ADCs and Pressure Transducers

Background: I’m a Mechanical Engineering senior and I am looking for help on my senior design project.

Project: surface a breath hold diver (free diver) after a timer expires with an inflatable life jacket.

Parts I plan on using
1x Cerberus mainboard
1x Character display module
1x UC Battery 4xAA module
1x Relay X1 Module
2x Button Modules [em]Probably going to need to change this since buttons push themselves at depth[/em]
1x Elexol 8 Channel Analog to Digital I/O board (
1x Electrically operated valve (
1x [em]Pressure Transducer[/em]

I found this pressure transducer, which @ Gene said would work just fine.

Is the only difference between a transducer that outputs voltage vice current simply a resistor? IE could I use the proposed transducer and simply add a resistor to drop the current over it and input that into the ADC?

Hi Keith,

Attached is a copy of the analog section I use to read 4-20mA sensors.

I use a 100R resistor so that the span is 0.4 to 2.0 volts as my ADC is max 2.048 volts input. I have 4 inputs in this design.

You can chose a different value of resistor to get your input range. 150 will be ideal for a 3.3V ADC

Max Current * Resistor Value = Max Volts

Eg. 0.020 * 150 = 3.0 volts

Same formula applies for minimum volts.

By the way, you need to look at the valve choice again. With your batteries in series providing approx 6V this means your valve will have to be rated to this voltage. At 33W input, that is 5.5amps of current. Better make sure your battery can handle this current output. Most AA are around 2500mAH but the voltage drops when you try to draw a high current. I read somewhere that Alkaline batteries are not good for high current loads so do some checks on this.

By the way, why the additional ADC board?

The Cerberus has a 12 bit ADC so you can use that to connect your pressure sensor to. This has a better resolution than the 10 bit one you have listed. 4096 bits instead of 1024.

I thought I needed an ADC because I didn’t know the Cerberus board came with one.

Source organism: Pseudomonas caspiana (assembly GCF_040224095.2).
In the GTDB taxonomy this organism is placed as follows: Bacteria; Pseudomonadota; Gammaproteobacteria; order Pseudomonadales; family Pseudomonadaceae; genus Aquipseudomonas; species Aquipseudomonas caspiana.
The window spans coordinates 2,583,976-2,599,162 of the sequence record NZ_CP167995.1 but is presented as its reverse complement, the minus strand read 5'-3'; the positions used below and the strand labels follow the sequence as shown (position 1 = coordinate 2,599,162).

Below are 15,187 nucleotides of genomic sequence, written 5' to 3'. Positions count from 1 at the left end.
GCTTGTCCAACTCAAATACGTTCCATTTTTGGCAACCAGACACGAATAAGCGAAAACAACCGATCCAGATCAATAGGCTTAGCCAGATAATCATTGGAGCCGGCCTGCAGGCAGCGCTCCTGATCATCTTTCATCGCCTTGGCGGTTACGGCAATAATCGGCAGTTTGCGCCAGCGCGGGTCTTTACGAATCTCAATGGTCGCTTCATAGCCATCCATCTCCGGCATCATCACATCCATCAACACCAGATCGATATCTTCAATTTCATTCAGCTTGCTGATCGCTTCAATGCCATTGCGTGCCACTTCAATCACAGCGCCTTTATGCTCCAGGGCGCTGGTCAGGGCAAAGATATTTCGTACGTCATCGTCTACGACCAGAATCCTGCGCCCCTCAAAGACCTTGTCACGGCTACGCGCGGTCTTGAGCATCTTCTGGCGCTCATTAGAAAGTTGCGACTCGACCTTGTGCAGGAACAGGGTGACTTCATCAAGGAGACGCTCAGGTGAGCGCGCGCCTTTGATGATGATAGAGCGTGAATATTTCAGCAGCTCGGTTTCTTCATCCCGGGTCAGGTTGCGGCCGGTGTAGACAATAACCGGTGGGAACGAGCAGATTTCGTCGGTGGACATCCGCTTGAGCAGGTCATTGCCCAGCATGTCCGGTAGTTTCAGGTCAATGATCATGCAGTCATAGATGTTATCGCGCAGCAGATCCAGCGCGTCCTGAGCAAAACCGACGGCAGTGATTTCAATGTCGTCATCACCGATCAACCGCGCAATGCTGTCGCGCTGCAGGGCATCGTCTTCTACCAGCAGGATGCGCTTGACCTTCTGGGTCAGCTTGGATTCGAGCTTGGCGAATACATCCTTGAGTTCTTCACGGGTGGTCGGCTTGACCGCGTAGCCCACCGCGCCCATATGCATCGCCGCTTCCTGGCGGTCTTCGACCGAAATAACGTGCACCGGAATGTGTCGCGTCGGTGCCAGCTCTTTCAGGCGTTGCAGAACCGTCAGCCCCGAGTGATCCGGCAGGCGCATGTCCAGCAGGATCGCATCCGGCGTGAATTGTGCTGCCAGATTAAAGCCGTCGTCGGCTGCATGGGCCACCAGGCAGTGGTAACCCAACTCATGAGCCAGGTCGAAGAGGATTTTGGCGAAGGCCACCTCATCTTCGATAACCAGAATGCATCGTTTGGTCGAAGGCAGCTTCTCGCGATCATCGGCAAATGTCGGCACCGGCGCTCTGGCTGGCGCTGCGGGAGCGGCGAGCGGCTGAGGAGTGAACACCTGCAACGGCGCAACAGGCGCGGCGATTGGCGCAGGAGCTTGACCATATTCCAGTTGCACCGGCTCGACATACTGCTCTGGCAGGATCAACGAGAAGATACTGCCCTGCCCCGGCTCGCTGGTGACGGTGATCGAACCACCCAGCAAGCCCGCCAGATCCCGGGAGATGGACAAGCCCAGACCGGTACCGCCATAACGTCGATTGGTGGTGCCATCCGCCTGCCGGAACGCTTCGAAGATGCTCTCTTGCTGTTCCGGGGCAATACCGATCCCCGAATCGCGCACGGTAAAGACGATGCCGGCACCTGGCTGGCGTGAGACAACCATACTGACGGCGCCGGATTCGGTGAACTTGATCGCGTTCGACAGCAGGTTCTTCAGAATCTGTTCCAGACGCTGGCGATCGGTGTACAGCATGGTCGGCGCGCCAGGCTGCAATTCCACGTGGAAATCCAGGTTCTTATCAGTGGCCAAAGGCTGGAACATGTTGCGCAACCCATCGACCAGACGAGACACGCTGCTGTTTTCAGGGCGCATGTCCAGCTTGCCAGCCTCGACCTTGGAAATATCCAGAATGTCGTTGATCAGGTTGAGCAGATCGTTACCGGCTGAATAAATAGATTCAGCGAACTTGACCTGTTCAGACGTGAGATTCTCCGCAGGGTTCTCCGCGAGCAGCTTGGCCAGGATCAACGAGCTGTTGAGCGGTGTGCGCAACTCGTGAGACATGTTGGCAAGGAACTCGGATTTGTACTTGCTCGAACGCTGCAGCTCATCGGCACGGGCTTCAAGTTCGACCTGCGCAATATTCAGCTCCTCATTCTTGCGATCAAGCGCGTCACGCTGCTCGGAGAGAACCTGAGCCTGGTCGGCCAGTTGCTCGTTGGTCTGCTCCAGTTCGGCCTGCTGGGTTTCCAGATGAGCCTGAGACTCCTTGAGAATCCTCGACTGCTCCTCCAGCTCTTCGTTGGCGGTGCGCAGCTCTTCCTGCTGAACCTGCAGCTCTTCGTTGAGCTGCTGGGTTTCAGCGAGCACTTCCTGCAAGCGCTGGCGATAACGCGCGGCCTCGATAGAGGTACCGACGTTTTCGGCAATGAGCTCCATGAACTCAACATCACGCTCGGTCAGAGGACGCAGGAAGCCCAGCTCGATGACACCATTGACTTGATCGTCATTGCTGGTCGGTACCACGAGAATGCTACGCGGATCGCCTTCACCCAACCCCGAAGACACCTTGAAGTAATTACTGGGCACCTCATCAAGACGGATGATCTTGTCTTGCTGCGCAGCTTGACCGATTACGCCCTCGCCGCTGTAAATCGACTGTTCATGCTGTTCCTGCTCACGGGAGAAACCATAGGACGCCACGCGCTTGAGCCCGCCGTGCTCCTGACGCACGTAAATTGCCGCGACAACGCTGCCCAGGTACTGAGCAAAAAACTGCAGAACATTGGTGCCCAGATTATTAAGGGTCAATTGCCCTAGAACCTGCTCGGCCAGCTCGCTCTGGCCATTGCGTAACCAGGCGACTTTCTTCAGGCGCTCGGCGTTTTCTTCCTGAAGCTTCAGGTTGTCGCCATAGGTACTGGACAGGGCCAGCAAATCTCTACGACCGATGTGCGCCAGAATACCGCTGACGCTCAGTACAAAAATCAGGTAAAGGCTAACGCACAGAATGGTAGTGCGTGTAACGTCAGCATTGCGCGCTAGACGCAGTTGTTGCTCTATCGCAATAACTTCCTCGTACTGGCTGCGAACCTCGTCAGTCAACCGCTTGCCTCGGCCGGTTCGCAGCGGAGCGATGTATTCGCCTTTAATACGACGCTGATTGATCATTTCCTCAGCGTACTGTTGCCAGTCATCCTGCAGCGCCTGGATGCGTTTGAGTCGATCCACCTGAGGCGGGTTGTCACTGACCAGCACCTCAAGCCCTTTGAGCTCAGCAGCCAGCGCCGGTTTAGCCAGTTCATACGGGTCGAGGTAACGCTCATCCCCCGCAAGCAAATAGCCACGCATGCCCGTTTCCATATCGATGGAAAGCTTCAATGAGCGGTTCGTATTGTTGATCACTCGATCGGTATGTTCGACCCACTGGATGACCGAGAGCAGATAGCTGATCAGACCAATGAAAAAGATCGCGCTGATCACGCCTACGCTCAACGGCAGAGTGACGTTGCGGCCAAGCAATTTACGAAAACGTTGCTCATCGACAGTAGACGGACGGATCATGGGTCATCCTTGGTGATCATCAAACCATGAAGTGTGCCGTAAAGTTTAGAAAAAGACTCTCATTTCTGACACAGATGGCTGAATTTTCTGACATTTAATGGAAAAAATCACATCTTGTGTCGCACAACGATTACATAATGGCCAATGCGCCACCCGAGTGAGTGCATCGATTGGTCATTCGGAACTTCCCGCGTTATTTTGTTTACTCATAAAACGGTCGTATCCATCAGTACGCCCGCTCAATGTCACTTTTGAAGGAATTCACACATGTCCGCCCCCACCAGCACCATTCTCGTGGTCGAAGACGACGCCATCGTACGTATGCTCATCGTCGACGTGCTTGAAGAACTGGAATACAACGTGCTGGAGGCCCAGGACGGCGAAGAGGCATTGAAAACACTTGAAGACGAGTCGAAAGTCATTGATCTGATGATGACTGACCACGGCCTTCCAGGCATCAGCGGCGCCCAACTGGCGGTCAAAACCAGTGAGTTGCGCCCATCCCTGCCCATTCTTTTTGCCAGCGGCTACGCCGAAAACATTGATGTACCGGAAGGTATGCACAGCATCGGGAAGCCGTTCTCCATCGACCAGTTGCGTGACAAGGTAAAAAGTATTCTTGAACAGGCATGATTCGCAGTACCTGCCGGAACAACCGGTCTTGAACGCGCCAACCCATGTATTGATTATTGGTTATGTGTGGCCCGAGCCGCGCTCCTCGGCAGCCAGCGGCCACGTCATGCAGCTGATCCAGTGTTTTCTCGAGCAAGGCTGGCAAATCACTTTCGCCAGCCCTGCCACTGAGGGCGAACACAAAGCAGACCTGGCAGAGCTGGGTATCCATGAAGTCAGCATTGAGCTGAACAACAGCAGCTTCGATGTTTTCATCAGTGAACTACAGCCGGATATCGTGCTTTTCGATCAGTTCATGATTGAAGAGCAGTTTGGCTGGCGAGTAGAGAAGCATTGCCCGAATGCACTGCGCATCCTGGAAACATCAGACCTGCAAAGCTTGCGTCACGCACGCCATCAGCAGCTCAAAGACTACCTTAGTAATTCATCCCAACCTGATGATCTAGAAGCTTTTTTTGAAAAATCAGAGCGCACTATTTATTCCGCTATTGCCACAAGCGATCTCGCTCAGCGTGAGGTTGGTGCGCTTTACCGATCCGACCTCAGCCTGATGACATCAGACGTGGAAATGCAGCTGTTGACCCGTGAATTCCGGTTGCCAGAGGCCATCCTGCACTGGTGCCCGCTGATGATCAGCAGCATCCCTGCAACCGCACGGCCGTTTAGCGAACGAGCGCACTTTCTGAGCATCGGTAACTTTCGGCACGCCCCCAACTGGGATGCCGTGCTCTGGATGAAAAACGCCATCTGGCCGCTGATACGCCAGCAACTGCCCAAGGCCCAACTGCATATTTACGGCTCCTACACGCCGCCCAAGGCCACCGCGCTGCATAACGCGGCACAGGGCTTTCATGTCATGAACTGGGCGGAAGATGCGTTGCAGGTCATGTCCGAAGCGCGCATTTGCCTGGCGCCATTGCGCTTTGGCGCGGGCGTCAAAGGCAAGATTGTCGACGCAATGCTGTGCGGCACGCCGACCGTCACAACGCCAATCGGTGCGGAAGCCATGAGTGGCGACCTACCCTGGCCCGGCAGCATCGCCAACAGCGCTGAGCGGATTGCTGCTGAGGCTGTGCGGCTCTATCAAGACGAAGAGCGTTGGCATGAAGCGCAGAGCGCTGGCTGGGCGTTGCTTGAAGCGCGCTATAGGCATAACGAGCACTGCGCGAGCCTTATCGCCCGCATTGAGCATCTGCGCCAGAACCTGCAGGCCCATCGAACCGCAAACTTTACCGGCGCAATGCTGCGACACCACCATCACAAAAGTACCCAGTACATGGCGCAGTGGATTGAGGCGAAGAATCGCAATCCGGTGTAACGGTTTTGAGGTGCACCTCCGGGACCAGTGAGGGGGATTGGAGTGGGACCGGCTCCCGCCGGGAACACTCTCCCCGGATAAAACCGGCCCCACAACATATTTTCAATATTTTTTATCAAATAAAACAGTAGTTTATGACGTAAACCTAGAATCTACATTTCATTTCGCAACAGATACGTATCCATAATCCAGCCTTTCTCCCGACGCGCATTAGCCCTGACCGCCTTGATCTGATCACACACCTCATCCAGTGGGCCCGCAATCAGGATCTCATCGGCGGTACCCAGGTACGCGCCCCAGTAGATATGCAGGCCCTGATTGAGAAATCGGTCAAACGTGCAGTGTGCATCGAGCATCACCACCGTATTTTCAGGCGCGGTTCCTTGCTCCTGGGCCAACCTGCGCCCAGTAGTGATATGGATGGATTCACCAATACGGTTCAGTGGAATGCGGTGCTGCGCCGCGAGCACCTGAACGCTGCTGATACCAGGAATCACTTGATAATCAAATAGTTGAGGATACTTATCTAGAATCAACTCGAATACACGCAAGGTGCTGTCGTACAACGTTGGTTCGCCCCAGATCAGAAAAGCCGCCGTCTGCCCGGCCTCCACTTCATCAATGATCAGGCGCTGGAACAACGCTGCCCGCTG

I surmised that it didn’t have one because it wasn’t mentioned anywhere at this link:

How should I shop/research in the future so that an oversight like this can be avoided?

Thank you for your time,

I think you need glasses Keith, :slight_smile:

It states…(I copied this from midway down the list)

CAN (preliminary managed drivers only)
9 Analog Inputs. <---------------------------------------------
2 Analog Output

Also, the image shows sockets 2, 3 and 4 as having 3 analog inputs each.


LoL .I saw that but I didn’t know what it meant. Analog input… to what? Where? How?

The answer is analog input to ADC to microcontroller.

What I’m gathering here is that if any microcontroller says “analog input” that it’s understood that the analog input is then translated into a digital signal through an ADC.

I was actually an electronics technician for the navy and the ship I was on was ALL ANALOG. So when I read “analog input” I figured it would be an input to some other sort of device that required an analog signal.

So… I guess now that I’m aware that the microcontroler has an ADC built into it, I suppose that connecting to it would be a matter of selecting the appropriate socket and connecting a “Breakout Module?”

Correct – The socket you are looking for is an “A”.

Pins 3, 4 & 5 are the ones connected to the ADC.

Here’s a link to the big picture as far as socket labels and their respective meanings